The Waning Moon Duology: Book I
In a towering glasshouse at the Summer Palace, a new marvel is unveiled to the Crescent Empress and her five daughters. The Great Thinking Machine will be able to calculate numbers at incredible speed and will simplify the administration of this vast empire. But this is more than a scientific demonstration. Little Alina, the Empress’s youngest daughter, feels the danger rolling out from the vast contraption and fears what it may bring, and what it might have to devour in order to work. And she also fears its promoter: her mother’s unsettling, ambitious adviser, Gagargi Prataslav. In this novel, Leena Likitalo reimagines an alternate universe based on the world of the Romanovs, in which magic and visions go hand in hand with the first deep stirrings of revolution.
Likitalo’s concepts are charming: they give her world a half-haunting quality. Here, souls can be – and often are – harvested. Bird-souls are used as the equivalent of electricity, to give light and warmth, of different levels depending on their natures in life. The souls of swans are most sacred of all, for the swan is the sacred animal of the Crescent Empire and its soul is used in the ceremony which binds every one of the Daughters of the Moon to her name at the age of six. I say ‘daughters’ advisedly: this is a female court, comprising the Empress and her five daughters, in descending order Celestia, Elise, Sibilla, Merille and Alina. There are no brothers (I’d be fascinated to find out what would happen if there was a brother; would boys be treated differently?). Indeed, the only male in this semi-sacred family is the Moon himself, regarded as the father of the girls and, in due course, as husband to the eldest when she becomes Empress in turn. The mundane issues of earthly incarnation are dealt with by the girls’ ‘seeds’, men whom the Moon places in the Empress’s way to provide her with various children.
There’s also Gagargi Prataslav, of course. And, as the story is taken up by each of the girls in turn, in ascending age, we grow to understand just why little Alina might feel so afraid of him, and exactly what the enigmatic priest might be after. (He is, very clearly, meant to be Rasputin and so I found it nigh-impossible to imagine him in any other way.) For all is not well in the Crescent Empire. While the girls giggle and dream and fritter away their days, people out in the country are starving. Whispers of dissatisfaction reach even into the palace itself. And, as the mobs begin to gather, Gagargi Prataslav begins to put into action a plan that will bring the Crescent Empire under his control forever…
Despite the ideas, which captivated me, there wasn’t always quite enough meat to the story to keep me gripped. Likitalo certainly manages to capture the different voices of the five girls, ranging from the age of six up to eighteen (and that in itself is admirable, because she’s writing not in her native Finnish but in English). However, each Daughter feels like an assembly of three or four character traits, rather than a fully rounded human being. My favourites were probably Alina, who sees so much more than anyone suspects, and Elise, who has the sense and compassion to see beyond the walls of her palace. But the others never really took on full personalities, for me, at least. And there were many things left frustratingly explained. The lack of any male heirs, of course. What exactly the girls do when they’re not at balls. What happens to the younger girls, the ‘spares’, once the eldest becomes Empress. The fact that the Great Thinking Machine doesn’t really do anything except brood in the background after its appearance in the first chapter. The question about exactly how Gagargi Prataslav controls such large numbers of people. There’s a lot of fascinating material to be got from this world, but I felt that opportunities were missed while we watched Merille simpering over her pet dogs for the fiftieth time.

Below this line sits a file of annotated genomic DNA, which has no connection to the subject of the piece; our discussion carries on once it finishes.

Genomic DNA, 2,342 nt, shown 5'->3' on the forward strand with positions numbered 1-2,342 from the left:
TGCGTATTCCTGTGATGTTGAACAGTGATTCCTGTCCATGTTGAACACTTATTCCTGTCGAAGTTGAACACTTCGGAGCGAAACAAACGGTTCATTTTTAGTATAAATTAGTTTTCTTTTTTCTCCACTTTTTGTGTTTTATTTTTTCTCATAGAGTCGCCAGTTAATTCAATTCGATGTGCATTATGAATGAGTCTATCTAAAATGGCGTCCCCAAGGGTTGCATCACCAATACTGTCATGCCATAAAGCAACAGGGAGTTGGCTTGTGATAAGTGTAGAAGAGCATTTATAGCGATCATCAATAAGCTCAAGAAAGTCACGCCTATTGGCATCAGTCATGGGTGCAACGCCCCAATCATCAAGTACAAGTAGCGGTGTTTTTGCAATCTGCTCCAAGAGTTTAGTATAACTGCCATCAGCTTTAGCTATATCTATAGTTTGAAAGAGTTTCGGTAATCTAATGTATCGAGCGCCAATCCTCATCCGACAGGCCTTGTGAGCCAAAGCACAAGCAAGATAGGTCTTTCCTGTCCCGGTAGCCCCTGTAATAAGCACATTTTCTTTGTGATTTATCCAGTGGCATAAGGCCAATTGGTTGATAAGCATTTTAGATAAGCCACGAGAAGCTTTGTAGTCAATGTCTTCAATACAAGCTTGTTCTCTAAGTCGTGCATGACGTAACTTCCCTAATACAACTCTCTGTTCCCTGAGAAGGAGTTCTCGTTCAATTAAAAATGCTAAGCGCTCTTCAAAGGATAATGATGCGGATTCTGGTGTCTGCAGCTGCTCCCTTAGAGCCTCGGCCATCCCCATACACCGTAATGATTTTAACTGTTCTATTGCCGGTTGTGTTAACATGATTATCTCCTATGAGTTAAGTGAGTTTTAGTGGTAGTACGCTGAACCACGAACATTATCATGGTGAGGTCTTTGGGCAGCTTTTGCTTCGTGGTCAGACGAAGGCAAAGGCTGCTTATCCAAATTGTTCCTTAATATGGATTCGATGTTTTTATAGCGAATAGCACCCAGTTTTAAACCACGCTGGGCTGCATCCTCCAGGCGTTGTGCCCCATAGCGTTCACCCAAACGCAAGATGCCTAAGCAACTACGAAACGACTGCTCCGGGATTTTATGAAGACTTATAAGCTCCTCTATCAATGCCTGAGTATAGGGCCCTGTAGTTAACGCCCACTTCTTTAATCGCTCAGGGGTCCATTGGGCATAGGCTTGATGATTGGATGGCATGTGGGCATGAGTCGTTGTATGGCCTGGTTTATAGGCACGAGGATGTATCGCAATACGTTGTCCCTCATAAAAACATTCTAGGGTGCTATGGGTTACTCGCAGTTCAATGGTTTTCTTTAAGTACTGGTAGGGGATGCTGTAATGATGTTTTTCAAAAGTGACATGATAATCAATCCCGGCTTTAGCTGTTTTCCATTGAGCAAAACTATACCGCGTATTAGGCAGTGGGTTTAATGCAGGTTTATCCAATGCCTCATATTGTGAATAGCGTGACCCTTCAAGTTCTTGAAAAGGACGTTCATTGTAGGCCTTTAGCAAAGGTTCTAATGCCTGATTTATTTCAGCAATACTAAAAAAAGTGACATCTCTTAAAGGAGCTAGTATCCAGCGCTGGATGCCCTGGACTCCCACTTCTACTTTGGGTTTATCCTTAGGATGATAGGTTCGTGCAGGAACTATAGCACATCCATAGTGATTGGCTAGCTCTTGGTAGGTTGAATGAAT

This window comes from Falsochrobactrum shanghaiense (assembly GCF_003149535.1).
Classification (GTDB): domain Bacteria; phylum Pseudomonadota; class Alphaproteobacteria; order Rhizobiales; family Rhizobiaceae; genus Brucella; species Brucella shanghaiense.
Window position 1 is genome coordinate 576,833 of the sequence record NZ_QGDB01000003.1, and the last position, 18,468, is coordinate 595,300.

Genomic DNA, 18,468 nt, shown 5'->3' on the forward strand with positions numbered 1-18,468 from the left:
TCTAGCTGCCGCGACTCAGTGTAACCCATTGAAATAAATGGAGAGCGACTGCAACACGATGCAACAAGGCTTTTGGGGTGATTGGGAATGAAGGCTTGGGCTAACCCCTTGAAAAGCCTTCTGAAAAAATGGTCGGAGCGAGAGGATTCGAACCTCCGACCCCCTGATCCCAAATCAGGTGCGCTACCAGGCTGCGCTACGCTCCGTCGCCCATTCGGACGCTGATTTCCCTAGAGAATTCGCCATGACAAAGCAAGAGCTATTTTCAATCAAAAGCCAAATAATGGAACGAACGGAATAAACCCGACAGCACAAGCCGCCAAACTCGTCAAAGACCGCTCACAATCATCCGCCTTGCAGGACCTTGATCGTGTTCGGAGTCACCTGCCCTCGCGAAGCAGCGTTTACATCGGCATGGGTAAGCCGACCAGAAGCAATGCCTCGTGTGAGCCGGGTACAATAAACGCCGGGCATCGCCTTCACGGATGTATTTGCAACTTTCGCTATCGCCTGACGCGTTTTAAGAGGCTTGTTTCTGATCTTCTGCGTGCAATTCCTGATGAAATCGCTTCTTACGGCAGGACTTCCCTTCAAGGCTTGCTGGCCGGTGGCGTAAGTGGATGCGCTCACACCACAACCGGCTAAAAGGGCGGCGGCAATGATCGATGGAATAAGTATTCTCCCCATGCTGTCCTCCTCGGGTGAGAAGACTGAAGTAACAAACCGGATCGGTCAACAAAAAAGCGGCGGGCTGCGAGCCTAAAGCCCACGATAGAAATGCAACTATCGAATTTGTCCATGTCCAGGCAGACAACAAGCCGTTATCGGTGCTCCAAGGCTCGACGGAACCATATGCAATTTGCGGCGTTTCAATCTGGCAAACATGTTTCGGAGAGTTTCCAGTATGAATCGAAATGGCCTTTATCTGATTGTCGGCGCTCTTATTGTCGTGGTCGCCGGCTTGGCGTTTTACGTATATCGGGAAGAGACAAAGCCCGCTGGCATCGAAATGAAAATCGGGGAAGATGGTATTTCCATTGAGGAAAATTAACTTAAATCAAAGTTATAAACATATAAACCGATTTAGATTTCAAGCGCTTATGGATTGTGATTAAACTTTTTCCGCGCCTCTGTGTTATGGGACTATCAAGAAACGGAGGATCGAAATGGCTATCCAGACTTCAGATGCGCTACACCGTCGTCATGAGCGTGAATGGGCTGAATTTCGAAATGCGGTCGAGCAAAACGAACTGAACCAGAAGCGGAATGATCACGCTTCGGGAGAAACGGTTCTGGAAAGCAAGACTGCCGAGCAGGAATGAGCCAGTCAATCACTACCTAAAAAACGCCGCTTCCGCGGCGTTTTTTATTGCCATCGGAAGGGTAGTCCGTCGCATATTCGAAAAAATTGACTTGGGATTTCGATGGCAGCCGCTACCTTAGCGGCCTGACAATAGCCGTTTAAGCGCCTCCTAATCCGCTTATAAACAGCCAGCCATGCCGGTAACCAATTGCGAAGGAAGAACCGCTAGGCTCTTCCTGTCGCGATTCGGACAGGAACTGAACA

I think this is best regarded as a young adult novel, in that it deals quite heavily with the trials of growing up alongside the broader plot, and doesn’t always keep the balance as tight as it could do. However, I don’t want to criticise it overmuch. Perhaps its loose ends will be neatly tied up in the second part of the story (for this is one of those newly-fashionable ‘duologies’). And there is much to admire in its carefully-crafted setting, not to mention the choice of that setting. Late imperial Russia isn’t a world that’s drawn on very often, either in historical fiction or historical fantasy, and so it’s rather lovely to be in this world of glittering balls and white dresses and white gloves – even if I suspect it is all about to collapse in a rather grim fashion. But this is fantasy, not historical fiction, so we might yet find that our plucky quintet of Daughters find a way to break free.
While it’s true that this particular period is the road less travelled, it’s funny that Russia is becoming more and more popular as an inspiration for fantasy. Just look at the success of Katherine Arden’s Bear and the Nightingale series, Leigh Bardugo’s Grisha books or Catherynne Valente’s Deathless. The dark magic of the old country is finally rising…
Plus, just take a moment to admire that gorgeous cover. It’s by Anna and Elena Balbusso, whose work has also featured in my posts on Tor.com’s short stories.